The coalition government has said that it wants to see a radical shift in the balance of power, and more decentralisation. The commitment to localism is laudable, but much remains to be done to make this aspiration a reality and to give it permanence. City deals are an important new step in allowing city regions to set local priorities, but we have to ensure that areas suffering from economic deprivation can also involve themselves in the localism agenda to improve their communities.
Despite the best efforts, the Whitehall default position of micro-management automatically produces legislation which further centralises power. To take just one example: £150m is being nationalised from the local early intervention grant. Whitehall just can't help it. We need to stop the centre from meddling in matters that are best decided locally. Temptation has to be put beyond its reach. That way, local government will have the scope to put forward the solutions that best suit local areas and local economic circumstances.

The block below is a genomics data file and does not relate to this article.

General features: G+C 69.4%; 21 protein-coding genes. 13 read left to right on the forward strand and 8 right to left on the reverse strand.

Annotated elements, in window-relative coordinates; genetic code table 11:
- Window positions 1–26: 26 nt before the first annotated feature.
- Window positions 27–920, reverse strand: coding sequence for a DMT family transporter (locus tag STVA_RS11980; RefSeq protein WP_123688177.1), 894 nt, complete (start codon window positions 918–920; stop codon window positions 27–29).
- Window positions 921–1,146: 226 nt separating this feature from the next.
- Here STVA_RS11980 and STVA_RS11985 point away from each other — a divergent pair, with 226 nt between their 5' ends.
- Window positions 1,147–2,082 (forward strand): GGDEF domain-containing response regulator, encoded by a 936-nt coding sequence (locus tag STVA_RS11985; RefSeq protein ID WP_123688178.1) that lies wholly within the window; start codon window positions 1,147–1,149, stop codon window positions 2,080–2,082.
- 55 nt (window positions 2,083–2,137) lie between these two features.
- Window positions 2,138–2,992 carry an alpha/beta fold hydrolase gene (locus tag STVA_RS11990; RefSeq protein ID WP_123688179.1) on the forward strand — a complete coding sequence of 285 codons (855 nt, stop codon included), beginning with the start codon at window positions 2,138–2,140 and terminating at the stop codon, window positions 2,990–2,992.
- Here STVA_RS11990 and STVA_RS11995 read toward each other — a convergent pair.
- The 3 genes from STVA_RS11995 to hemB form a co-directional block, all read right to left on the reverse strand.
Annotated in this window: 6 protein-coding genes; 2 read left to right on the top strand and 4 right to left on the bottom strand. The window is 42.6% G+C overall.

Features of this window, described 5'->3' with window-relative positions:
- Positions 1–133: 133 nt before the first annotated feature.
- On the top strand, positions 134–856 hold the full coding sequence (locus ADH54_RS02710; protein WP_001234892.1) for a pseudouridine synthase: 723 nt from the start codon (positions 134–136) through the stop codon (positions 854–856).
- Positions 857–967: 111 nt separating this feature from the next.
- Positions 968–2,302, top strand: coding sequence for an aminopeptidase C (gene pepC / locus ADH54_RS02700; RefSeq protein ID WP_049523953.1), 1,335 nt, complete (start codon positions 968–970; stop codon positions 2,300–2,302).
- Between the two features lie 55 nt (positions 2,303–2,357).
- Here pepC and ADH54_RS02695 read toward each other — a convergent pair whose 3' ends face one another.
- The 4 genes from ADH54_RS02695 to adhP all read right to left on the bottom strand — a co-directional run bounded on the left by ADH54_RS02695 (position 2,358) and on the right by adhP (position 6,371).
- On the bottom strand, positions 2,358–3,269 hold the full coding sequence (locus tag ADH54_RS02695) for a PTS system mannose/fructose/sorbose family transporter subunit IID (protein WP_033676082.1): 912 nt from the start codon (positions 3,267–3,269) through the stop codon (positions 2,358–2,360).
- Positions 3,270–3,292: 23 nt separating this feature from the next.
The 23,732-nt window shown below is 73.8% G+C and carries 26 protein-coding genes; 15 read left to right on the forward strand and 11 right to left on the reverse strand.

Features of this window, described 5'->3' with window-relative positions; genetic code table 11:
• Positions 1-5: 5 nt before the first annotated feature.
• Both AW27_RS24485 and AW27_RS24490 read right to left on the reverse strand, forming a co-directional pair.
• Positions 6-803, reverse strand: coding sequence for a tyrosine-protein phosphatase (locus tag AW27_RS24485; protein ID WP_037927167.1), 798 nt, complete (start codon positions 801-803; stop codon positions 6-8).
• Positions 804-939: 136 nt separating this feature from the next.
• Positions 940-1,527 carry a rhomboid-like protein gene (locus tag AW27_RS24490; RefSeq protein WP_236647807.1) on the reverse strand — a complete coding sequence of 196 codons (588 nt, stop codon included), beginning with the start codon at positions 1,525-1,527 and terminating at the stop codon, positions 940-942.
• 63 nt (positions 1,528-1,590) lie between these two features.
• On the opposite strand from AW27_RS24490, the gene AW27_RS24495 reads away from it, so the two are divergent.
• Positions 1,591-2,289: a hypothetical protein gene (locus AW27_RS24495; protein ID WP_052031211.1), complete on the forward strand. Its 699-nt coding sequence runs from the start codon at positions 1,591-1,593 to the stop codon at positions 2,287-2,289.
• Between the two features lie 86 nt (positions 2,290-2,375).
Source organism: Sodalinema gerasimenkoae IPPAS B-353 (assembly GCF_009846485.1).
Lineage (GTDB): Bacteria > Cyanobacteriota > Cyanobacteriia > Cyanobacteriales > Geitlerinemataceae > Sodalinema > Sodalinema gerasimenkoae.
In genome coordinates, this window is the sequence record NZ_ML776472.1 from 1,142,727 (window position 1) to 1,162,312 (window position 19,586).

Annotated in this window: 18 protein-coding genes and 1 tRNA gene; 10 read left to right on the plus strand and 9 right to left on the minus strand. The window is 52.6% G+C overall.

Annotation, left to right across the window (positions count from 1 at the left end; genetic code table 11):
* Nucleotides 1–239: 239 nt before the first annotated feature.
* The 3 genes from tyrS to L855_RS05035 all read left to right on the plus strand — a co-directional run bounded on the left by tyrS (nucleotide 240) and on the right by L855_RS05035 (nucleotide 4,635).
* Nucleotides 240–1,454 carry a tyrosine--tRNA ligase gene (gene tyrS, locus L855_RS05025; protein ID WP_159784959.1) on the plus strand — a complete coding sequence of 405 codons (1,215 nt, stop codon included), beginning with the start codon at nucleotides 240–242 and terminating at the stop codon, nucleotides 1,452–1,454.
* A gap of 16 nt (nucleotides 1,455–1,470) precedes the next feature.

An amendment to the Parliament Act would be the simplest way to protect a new settlement for local government. The draft code, which can be found on the committee's website, does not pretend to be perfect. It would need work in order to be turned into statute, but it encompasses the broad principles of equality and autonomy that are essential for a harmonious working relationship to flourish. It is a start, an important step in the right direction. I want to create a dialogue among citizens across England about what independent local government could do for them.
In the current economic climate, it is clear that central government cannot provide all the answers for growth and prosperity. Giving those who are experts in their local areas the independence and the power to shape and develop the future of their communities is paramount to a successful economic recovery.
This article first appeared in Public Servant magazine